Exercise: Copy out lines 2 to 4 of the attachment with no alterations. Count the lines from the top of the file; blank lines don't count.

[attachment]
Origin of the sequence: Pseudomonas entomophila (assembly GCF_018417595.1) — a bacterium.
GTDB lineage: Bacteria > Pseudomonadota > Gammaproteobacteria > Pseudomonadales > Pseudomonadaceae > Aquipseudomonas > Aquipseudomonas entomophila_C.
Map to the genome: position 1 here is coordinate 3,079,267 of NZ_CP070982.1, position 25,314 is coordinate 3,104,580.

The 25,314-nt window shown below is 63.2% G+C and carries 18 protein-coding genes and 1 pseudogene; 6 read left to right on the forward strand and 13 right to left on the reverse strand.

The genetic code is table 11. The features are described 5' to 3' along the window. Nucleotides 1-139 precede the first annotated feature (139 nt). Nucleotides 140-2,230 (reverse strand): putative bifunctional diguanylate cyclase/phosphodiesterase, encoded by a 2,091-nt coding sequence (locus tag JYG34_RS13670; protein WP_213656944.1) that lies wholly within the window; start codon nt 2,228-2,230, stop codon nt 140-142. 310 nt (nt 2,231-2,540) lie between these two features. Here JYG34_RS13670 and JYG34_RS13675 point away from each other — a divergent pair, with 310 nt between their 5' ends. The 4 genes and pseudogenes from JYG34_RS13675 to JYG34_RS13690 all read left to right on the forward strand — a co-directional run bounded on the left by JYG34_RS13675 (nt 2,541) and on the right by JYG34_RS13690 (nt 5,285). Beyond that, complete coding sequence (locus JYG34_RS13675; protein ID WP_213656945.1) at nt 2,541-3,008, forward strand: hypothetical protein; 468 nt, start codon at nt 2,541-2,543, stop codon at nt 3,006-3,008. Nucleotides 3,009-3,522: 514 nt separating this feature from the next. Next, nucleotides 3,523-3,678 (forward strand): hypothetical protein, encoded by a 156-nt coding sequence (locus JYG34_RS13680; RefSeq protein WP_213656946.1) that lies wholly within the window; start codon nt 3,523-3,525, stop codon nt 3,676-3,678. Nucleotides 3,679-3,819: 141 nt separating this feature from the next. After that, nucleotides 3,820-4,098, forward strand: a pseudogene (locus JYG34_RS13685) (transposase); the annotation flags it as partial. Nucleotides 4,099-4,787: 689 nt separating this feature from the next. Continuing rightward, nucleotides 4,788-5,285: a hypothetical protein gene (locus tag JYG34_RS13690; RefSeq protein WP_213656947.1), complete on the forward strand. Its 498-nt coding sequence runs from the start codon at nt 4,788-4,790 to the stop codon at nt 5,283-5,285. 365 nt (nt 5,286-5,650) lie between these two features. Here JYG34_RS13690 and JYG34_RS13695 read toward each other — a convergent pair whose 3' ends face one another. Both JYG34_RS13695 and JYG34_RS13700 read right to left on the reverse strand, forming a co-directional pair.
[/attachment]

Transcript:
GTDB lineage: Bacteria > Pseudomonadota > Gammaproteobacteria > Pseudomonadales > Pseudomonadaceae > Aquipseudomonas > Aquipseudomonas entomophila_C.
Map to the genome: position 1 here is coordinate 3,079,267 of NZ_CP070982.1, position 25,314 is coordinate 3,104,580.

The 25,314-nt window shown below is 63.2% G+C and carries 18 protein-coding genes and 1 pseudogene; 6 read left to right on the forward strand and 13 right to left on the reverse strand.